I've thought for awhile of sharing a little bit about my Native American ancestry. It's obviously not very apparent looking at me, but it runs true on my mom's side of the family and probably my dad's. It's a part of me that I've always looked on with fondness but lately it's coming to the fore with the music that Yah has given me. Here's a little look my family tree:
Grandpa George was of the California Mono Tribe. He ran away from a government school for natives 2 or 3 times before they stopped looking for him. He became a Caterpillar driver for a forestry company from an early age. He met my grandmother in high school and did graduate.
Grandpa George was known for riding a three wheeler and there is even a picture of one on his tombstone today. The inscription reads "Indian George". Grandpa George passed away too young, leaving Grandma with 5 young children, the youngest a 2 week old infant. Grandma never remarried for fear that her new husband wouldn't treat the children right.
Grandpa George passed when my mother was a young child. It was, as you can imagine, very hard for Grandma but through her strong faith she persevered and raised all the children herself, and lived to see many grandchildren and great grandchildren.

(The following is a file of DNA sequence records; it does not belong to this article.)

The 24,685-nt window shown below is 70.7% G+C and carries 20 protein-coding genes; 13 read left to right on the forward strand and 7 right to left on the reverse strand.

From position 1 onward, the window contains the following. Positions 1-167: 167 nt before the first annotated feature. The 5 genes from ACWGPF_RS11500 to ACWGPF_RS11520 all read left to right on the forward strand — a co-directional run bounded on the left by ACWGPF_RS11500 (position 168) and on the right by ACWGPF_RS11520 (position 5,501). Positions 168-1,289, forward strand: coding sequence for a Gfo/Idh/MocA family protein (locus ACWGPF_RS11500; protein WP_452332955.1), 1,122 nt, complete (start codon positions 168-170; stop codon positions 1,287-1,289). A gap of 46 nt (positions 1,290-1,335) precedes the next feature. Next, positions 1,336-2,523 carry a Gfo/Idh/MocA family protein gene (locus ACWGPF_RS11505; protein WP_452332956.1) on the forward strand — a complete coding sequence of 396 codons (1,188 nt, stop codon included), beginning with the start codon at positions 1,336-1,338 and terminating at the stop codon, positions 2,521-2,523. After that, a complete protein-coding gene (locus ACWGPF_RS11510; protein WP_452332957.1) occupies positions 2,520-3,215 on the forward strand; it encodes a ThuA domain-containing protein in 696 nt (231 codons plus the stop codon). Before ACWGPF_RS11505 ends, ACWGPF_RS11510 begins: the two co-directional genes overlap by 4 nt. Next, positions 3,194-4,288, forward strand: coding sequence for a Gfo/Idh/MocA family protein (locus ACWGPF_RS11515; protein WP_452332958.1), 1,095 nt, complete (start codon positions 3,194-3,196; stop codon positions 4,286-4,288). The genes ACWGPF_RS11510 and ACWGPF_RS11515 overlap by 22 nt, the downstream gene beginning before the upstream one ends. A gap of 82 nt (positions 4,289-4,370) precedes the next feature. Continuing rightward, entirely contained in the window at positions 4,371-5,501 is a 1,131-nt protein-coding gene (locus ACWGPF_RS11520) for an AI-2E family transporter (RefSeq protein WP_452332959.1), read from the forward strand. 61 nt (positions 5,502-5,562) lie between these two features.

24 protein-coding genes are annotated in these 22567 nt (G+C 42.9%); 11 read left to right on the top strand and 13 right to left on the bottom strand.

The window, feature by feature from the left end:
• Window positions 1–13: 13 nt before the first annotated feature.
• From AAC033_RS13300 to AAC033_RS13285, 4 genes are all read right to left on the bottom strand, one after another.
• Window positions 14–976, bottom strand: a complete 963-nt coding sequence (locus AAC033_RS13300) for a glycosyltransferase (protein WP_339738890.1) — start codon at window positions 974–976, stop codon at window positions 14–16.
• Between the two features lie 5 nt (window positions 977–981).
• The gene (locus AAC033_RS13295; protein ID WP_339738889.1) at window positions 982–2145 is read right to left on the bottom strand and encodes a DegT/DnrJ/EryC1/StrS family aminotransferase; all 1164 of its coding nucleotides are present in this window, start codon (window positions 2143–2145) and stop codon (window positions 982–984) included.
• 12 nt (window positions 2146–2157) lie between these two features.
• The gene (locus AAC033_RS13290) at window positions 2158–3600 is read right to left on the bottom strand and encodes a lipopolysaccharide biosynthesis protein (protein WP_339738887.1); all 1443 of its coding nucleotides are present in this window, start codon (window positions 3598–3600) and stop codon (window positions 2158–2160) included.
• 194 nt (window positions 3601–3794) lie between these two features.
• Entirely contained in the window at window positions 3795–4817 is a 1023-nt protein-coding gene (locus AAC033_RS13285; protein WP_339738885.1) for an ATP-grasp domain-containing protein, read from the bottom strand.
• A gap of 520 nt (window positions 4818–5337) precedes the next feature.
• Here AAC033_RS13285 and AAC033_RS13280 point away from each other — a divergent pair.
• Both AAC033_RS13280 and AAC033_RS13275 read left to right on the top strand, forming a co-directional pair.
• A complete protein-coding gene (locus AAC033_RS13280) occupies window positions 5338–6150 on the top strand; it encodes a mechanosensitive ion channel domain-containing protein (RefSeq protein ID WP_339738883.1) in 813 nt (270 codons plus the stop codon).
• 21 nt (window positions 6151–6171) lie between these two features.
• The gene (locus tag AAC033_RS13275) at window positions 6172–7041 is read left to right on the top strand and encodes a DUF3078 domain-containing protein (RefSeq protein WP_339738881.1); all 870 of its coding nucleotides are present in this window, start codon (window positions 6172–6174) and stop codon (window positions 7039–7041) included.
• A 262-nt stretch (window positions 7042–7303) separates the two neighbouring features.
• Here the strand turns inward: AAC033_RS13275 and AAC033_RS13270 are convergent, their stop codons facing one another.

"Many Moons" My (possible) Cherokee Great Great Grandmother
The Cherokee were moved from the east to the west in what is now known as "The Trail of Tears". Many Cherokee took to hiding their native ancestry to avoid persecution. This is one reason why verifying Lottie Moon's ancestry may be difficult. The nickname "Many Moons" was given to her and may be because of her many children that she had.
In the photo above we have my great, great grandfather Wylie and Lottie with their extended family. My Dad's grandmother is behind Wylie in the middle. This photo was believed to have been taken the day that Oklahoma become a state.
The Legacy Left to Me
It's a amazing thing to look back and see the people who lived that made it possible for me to exist. Their lives were almost certainly much harder than mine. But thanks to God's mercy on a thousand generations of those that love him, I'm here now. What I wouldn't give to see my ancestors fish and harvest in the fertile lands of California or to perhaps comfort Lottie's mother or grandmother as they traveled across the country to let them know that the family would survive and be strong and flourish. This is a part of my blood that I will always cherish.